Cleveland, OH—The North American Menopause Society issued apress releaseregarding a new study suggesting that vitamin D may promote greater insulin sensitivity, thus lowering glucose levels and the risk of developing type 2 diabetes.

The release notes that other recent studies, too, have shown a relationship between vitamin D and glycemic control, suggesting that vitamin D increases insulin sensitivity and improves pancreatic beta-cell function.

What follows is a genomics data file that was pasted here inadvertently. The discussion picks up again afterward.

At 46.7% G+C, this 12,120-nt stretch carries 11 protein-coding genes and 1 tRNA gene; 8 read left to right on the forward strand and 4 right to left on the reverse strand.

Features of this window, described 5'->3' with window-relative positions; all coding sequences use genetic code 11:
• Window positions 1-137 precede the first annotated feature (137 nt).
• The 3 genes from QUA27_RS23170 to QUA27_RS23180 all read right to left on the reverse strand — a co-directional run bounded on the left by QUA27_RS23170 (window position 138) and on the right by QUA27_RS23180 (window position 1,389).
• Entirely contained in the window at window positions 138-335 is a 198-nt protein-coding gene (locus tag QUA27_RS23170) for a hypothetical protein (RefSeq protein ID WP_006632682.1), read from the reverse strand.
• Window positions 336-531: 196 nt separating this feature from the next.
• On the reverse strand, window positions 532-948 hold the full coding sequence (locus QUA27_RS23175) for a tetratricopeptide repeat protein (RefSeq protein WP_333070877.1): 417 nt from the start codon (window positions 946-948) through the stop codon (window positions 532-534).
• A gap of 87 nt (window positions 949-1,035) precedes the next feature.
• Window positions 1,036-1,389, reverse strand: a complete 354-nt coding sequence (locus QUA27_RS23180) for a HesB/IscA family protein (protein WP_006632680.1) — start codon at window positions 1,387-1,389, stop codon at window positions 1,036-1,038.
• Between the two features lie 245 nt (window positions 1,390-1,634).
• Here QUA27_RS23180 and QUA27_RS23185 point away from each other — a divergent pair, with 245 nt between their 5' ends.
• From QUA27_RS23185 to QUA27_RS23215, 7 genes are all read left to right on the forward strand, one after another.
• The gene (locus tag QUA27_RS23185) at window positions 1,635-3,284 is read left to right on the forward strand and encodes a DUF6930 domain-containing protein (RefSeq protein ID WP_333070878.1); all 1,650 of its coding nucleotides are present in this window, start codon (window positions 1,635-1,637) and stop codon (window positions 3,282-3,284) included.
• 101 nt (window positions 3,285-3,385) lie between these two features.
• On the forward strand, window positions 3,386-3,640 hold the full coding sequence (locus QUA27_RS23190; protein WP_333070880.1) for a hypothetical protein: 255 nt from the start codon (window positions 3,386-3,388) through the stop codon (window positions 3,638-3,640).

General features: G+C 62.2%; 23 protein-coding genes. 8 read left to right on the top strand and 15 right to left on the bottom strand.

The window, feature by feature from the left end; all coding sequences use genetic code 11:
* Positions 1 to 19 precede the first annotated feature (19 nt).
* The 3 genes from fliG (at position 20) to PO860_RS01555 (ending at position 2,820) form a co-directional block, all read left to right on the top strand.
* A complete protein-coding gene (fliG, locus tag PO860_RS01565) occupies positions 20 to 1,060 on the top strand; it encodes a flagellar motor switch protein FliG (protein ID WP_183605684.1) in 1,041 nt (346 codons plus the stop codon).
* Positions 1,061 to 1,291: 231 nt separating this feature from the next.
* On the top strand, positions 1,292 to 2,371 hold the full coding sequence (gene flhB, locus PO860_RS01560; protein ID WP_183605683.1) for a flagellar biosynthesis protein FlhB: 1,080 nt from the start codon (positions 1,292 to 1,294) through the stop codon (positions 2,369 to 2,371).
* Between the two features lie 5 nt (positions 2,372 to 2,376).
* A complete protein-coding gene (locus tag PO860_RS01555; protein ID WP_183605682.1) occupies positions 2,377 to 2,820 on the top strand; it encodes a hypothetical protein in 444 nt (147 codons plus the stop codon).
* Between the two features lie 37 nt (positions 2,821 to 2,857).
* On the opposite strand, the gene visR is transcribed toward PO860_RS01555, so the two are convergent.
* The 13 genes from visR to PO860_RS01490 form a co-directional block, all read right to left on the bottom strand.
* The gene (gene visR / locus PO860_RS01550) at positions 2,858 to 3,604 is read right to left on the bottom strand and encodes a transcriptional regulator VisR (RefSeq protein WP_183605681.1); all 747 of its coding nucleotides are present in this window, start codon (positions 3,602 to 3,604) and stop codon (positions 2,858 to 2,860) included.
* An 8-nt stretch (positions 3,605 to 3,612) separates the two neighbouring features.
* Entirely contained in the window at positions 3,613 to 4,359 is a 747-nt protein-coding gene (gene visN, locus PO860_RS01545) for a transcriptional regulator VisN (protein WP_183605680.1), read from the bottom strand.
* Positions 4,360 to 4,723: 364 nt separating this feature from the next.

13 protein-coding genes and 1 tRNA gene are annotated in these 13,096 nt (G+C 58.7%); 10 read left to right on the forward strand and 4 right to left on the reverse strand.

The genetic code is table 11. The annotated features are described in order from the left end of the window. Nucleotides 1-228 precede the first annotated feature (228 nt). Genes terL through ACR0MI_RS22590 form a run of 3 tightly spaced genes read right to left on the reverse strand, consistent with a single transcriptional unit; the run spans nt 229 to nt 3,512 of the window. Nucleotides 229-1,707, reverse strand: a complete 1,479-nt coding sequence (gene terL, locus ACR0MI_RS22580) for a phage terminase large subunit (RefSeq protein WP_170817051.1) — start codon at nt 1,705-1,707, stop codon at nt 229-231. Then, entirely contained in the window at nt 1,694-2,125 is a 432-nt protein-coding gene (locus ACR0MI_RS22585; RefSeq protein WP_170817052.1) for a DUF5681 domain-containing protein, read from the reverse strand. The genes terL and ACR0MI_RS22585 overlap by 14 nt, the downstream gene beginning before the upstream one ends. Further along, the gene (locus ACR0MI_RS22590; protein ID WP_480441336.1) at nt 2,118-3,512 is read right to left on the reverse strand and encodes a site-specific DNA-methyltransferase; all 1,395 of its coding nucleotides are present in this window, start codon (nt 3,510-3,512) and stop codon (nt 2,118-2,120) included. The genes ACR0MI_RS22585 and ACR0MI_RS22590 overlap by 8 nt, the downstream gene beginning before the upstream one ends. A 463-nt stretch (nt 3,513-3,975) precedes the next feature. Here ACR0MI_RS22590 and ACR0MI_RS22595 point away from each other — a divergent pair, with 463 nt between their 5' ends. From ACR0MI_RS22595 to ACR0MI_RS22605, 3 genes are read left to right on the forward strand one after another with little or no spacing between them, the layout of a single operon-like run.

This particular study, according to the  release, involved 680 Brazilian women aged 35 to 74 years. Only 3.5% of them reported using vitamin D supplements. Habitual sun exposure and supplementation were both negatively associated with high glucose levels, demonstrating that vitamin D deficiencies are associated with high blood glucose levels.

The study is titled “Higher serum levels of vitamin D are associated with lower blood glucose levels,” and was published inMenopause.

Dr. JoAnn Pinkerton, NAMS executive director, said, “Although a causal relationship has not been proven, low levels of vitamin D may play a significant role in type 2 diabetes mellitus. Intervention studies are still needed.”